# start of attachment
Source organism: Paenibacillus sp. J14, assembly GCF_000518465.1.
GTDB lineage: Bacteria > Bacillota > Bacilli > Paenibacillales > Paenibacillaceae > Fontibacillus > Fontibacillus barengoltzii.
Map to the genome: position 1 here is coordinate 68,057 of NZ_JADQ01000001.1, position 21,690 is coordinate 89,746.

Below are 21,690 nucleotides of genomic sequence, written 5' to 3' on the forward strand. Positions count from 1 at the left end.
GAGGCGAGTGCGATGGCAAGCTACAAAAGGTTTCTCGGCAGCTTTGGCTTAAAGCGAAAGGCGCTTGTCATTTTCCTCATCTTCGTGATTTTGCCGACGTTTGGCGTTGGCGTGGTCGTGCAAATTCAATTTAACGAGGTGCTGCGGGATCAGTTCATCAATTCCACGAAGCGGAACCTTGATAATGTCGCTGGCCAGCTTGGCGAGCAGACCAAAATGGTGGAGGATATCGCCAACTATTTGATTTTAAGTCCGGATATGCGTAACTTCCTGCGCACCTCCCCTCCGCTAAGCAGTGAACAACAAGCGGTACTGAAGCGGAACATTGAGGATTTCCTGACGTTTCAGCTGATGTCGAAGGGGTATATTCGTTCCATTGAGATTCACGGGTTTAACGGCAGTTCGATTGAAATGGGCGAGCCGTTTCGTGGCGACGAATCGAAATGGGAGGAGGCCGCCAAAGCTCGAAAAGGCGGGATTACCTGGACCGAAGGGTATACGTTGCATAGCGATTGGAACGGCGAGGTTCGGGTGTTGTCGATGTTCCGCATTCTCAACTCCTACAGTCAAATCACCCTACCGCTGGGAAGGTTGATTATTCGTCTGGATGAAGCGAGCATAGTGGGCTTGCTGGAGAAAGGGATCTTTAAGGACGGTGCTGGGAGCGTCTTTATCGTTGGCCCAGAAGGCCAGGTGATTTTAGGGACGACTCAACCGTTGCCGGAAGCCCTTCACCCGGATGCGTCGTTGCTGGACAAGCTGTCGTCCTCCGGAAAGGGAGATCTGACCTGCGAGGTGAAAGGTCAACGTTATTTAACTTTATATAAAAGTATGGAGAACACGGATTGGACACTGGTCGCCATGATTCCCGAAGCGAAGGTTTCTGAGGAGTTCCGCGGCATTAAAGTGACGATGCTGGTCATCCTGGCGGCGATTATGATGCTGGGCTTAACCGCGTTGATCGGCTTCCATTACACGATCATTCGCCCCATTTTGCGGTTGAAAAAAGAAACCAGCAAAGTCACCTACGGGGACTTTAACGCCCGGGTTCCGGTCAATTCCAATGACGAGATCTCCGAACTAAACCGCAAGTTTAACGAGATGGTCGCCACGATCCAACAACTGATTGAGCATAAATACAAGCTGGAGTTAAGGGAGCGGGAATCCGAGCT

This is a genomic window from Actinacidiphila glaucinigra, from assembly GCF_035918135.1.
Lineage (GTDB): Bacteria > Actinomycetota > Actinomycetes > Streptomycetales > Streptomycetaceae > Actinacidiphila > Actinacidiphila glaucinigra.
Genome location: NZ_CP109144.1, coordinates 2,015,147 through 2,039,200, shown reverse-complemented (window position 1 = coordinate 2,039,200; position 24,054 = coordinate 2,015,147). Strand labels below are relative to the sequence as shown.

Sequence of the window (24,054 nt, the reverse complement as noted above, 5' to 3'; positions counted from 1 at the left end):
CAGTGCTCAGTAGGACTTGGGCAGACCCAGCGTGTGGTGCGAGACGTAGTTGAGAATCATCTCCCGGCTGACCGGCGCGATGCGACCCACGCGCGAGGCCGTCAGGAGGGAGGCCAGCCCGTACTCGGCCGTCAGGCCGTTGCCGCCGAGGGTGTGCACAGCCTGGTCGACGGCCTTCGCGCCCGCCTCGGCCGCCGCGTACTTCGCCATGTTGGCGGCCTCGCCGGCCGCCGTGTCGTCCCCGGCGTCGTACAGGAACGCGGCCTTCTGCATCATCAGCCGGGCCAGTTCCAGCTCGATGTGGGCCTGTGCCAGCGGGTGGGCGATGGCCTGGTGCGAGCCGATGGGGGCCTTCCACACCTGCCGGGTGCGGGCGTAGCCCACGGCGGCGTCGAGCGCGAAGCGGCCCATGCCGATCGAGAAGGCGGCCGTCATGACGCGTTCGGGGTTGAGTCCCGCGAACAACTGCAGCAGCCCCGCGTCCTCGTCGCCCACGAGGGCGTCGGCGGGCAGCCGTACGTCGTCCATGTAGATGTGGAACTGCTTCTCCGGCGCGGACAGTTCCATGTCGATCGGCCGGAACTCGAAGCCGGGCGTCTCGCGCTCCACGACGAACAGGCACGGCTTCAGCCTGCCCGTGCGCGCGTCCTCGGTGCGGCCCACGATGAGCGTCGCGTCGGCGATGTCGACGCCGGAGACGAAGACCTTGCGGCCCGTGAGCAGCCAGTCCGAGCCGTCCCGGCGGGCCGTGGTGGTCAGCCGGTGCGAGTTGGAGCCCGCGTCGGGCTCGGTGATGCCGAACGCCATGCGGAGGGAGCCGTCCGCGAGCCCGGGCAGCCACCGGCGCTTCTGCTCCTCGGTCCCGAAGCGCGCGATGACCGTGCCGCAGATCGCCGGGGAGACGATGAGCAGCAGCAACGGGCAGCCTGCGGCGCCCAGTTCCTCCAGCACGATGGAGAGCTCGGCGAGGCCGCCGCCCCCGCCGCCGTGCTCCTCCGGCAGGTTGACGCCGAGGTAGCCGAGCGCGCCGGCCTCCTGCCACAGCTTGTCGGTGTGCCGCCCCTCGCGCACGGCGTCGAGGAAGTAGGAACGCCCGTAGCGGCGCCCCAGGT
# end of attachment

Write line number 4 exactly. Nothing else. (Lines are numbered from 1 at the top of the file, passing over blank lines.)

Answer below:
Below are 21,690 nucleotides of genomic sequence, written 5' to 3' on the forward strand. Positions count from 1 at the left end.